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Scientists Find Evidence of 2 New Dinosaurs

October 14, 1994|From Associated Press

WASHINGTON — Bones from two previously unknown species of dinosaurs--a fleet-footed hunter and a long-necked grazer--have been found in Africa. They lived 130 million years ago in a lush, tropical paradise that is now the Sahara.

The new hunter dinosaur, about 27 feet long, was named Afrovenator abakensis, or "African hunter from In Abaka," referring to the area of Niger where the bones were found.

The second discovery was a 60-foot-long plant-eater that is still unnamed. It was a sauropod--akin to the brontosaurus--with a long neck and tail and a massive body. It was so big that its thigh bone was six feet long.

Paul C. Sereno, leader of a University of Chicago team, said the dinosaur species were the first found in Africa that date from the Cretaceous, the second half of the age of dinosaurs. The newly found species are similar to animals that lived during an earlier time in North America and Asia, he said.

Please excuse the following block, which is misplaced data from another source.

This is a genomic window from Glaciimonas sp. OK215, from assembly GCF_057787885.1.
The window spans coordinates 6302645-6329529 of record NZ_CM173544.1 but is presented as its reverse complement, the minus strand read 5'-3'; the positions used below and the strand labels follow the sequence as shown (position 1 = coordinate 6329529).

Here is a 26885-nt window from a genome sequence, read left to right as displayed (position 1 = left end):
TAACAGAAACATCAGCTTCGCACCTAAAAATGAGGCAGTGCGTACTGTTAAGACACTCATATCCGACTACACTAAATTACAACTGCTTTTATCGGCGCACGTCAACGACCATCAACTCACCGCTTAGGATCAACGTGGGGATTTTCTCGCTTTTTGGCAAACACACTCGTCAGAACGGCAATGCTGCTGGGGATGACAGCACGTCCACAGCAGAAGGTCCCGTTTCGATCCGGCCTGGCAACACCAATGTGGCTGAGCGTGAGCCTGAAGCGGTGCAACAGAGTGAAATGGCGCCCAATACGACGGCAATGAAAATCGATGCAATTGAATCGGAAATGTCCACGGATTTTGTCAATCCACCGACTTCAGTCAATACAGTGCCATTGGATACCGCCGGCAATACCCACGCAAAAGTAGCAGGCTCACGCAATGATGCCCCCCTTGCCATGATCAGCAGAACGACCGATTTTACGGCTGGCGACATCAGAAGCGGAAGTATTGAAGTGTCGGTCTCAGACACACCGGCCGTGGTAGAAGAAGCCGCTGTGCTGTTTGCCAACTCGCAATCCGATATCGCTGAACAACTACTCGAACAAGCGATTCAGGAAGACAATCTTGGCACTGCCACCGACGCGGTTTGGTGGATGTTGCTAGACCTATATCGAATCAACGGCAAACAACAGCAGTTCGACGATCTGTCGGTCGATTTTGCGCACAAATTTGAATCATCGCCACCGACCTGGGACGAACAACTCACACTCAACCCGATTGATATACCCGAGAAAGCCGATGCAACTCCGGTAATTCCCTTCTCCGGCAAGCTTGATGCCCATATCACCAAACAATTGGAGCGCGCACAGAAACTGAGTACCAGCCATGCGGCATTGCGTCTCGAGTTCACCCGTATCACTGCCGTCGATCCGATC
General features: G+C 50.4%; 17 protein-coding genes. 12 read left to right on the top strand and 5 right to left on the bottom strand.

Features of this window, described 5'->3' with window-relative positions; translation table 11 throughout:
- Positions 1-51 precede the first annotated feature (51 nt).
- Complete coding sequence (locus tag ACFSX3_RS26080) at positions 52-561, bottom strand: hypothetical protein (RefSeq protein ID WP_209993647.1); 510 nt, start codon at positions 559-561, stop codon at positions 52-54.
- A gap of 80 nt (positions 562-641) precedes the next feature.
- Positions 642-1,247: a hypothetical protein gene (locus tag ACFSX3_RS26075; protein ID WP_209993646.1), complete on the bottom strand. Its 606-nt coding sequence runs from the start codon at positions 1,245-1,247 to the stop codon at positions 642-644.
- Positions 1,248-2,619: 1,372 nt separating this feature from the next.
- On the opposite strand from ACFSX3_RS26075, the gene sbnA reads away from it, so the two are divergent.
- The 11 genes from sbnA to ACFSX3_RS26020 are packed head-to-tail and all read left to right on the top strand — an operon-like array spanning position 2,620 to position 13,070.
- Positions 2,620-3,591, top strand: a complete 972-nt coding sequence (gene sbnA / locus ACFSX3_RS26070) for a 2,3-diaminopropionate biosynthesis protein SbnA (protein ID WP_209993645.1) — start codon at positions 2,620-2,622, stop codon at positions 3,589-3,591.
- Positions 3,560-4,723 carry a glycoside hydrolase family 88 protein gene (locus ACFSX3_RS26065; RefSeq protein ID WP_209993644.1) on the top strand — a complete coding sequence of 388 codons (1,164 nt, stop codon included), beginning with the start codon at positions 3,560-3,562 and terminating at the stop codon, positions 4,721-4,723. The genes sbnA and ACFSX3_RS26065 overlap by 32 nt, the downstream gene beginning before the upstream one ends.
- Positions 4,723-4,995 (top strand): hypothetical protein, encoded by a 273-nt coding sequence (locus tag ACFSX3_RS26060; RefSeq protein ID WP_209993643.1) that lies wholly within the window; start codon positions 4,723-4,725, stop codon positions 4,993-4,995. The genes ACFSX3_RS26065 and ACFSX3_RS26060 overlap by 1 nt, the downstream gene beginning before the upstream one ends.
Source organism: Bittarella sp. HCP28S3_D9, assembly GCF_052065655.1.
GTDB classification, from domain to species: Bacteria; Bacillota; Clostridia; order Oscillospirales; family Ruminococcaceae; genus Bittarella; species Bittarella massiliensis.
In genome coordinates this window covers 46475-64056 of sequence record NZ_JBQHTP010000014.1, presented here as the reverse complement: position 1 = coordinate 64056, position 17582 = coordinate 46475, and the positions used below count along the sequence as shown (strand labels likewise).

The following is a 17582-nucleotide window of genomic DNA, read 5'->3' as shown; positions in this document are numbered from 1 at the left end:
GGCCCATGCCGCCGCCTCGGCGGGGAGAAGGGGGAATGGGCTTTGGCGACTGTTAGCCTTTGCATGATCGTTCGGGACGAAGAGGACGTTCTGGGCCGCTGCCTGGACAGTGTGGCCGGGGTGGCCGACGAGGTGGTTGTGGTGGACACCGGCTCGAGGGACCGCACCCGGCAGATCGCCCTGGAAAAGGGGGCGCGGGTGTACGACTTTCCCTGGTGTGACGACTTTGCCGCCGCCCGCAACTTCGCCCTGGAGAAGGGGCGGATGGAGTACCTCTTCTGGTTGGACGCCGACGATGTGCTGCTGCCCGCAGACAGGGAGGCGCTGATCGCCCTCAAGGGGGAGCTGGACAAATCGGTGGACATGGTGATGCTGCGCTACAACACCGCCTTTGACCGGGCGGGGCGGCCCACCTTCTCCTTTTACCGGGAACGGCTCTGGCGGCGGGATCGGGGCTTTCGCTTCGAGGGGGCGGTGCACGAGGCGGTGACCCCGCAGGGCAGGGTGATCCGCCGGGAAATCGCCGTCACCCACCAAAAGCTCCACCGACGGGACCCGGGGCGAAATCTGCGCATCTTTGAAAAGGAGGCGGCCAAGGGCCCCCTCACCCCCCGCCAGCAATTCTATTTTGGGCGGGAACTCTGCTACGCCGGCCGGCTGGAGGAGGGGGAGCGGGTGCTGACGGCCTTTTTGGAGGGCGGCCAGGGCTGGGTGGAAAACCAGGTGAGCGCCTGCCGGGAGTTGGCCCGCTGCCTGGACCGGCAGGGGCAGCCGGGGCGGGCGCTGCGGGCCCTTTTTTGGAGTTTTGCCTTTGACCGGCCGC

"All of these types of dinosaurs went extinct in the north, but they survived in Africa" much longer, Sereno said.

A report by Sereno and his colleagues on studies of the newly discovered dinosaurs is to be published today in the journal Science.

Sereno said afrovenator was smaller than tyrannosaurus Rex, the killer king that lived during a later era in the American West, but was bigger than the velociraptor.

The much smaller afrovenator was apparently such a fearsome hunter that it preyed on the far bigger sauropod.

"At every place we found the sauropod we did find traces, such as teeth, of the theropod," said Sereno. "It is very likely that they were prey and predator."

But it apparently was not an easy task for the afrovenator. The size difference would be comparable to a collie attacking an elephant.

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